787 Rate Hike: Boeing CEO Jim McNerney acknowledged the company is considering a production rate hike for the 787. Readers here know we’ve been saying for months this is necessary for the 787-10 and to open up delivery slots for customers for the other sub-types.
A350 fly-by at PAS? Will the Airbus A350 make an appearance at the Paris Air Show after all? Is the Pope Catholic? Speculation is rampant that it will happen.
Embraer wins order for E-Jet: Embraer picked up an order for 40 E-175s from SkyWest Airlines, for operation on behalf of United Airlines.
The news yesterday the Boeing resumed delivery of the 787 is good news, not just for Boeing and the airlines, but for all the stakeholders.
Although Boeing did not stop or slow production of the aircraft during the grounding, had the grounding continued for six months instead of 3 1/2 we saw, Boeing may well have had to slow down the supply chain.
The 50 airplanes in the field are slowly returning to service. The last are to be carrying passengers by next month.
Now it’s back to taking care of business.
The launch of the 787-10 was pushed to the right during the grounding. We fully expect this launch to come soon, perhaps at the Paris Air Show. The 777X received its Authority to Offer last month. We anticipate formal launch by year end, perhaps at the Dubai Air Show with a huge order from Emirates Airlines. We also think there will be some commitments announced at the Paris Air Show, by Qatar Airways, which always likes to make a splash at the European event.
Production for the 787 is ramping up toward the 10 per month goal Boeing set for the end of this year, and despite skeptics (we included), it looks like this will happen. But Boeing needs to go beyond 10/mo to 14 to accommodate the 787-10 and demand for the current offerings. With a planned 2018 EIS for the -10, there’s plenty of time to bring the supply chain into line for this.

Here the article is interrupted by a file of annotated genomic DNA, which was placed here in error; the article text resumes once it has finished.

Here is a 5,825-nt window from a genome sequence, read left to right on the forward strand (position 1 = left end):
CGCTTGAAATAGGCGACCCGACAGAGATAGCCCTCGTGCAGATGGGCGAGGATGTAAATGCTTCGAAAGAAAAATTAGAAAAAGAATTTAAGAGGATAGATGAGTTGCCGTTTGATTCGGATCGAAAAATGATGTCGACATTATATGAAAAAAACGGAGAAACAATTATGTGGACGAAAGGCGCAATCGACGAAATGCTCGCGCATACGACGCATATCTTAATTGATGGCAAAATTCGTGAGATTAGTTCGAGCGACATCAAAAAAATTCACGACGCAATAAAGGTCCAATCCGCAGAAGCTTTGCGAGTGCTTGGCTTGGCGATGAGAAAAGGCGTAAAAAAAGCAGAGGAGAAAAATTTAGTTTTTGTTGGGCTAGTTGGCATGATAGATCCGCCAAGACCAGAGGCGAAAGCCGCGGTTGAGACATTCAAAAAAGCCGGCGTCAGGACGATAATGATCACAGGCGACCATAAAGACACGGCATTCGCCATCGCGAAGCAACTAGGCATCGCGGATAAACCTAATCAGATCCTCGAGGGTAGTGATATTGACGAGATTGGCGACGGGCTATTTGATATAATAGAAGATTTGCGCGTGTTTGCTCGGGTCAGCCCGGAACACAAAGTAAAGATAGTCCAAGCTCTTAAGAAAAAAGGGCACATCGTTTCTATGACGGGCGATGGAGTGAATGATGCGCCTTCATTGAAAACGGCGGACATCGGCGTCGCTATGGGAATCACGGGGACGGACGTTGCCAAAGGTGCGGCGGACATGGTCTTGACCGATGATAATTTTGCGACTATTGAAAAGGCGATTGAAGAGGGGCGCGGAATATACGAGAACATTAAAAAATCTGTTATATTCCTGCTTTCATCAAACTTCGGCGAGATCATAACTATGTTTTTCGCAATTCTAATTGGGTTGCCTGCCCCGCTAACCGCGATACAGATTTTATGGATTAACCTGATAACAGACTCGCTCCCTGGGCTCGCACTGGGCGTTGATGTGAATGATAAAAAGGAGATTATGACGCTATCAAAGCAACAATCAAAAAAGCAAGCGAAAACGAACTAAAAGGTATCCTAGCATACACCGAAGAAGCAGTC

Over at Airbus, the A350 MSN001 has been painted and is prepping for handover to flight test.
Conservative tax groups are once again attacking the US Export-Import Bank and its funding of US exports, including Boeing aircraft.
ExIm was created during the Great Depression to support US exports. It get attention because Boeing is the most visible beneficiary. The think tanks believe ExIm financing amounts to corporate welfare–a position that is 180 degrees from their usual approach to corporations.
Delta Air Lines is leading corporate attacks because it contends that foreign airlines get preferential financing and put it at a disadvantage.
Delta says that carriers like Emirate Airlines hardly need ExIm support, and it has a point. But less well-capitalized airlines like LionAir certainly could use it. Some further reform may be needed; international rules to bring ExIm fees and interest rates to market rates were already adopted. Tightening eligibility may be fair.
Delta had this to say in an Op-Ed piece in Forbes. You have to click past the advertising page to read it.
But eliminating ExIm? We disagree, as we have written on several occasions. The think tanks would hand this market support over to Airbus, which benefits from the European Credit Agencies export financing and this wouldn’t go away. This would put Boeing and its supply chain at a disadvantage to Airbus in international sales.
Embraer vs Bombardier: Here’s an interesting article explaining how Embraer sees the market a bit differently than Bombardier.
In the November election, Washington State and Colorado voters approved recreational use of marijuana. As anyone who ever tried MJ knows (except a certain former President, who says he didn’t inhale), MJ has a sweet odor that is very distinctive.
Who has flown an airplane and hasn’t smelled that pungent odor of jet fuel being sucked into the cabin now and then during push-back and start-up (except maybe that former President, if he didn’t inhale then, either)?
Ballard Biofuel in Seattle may have the answer. Let’s all inhale.
Tit for Tat: Airbus announces a big order from LionAir. The next day Boeing announces a big order from RyanAir. Airbus has a big press day for its groundbreaking at Mobile (AL). The next day Boeing announces a $1bn expansion at Charleston.
Lockheed in crosshairs: Embraer is going after Lockheed Martin. Aggressively.
787 Rescheduled: United Airlines put the 787 in its schedule from May 31. The FAA hasn’t cleared the airplane for flight yet, but Boeing has been telling customers to expect the plane’s return to service in May through June.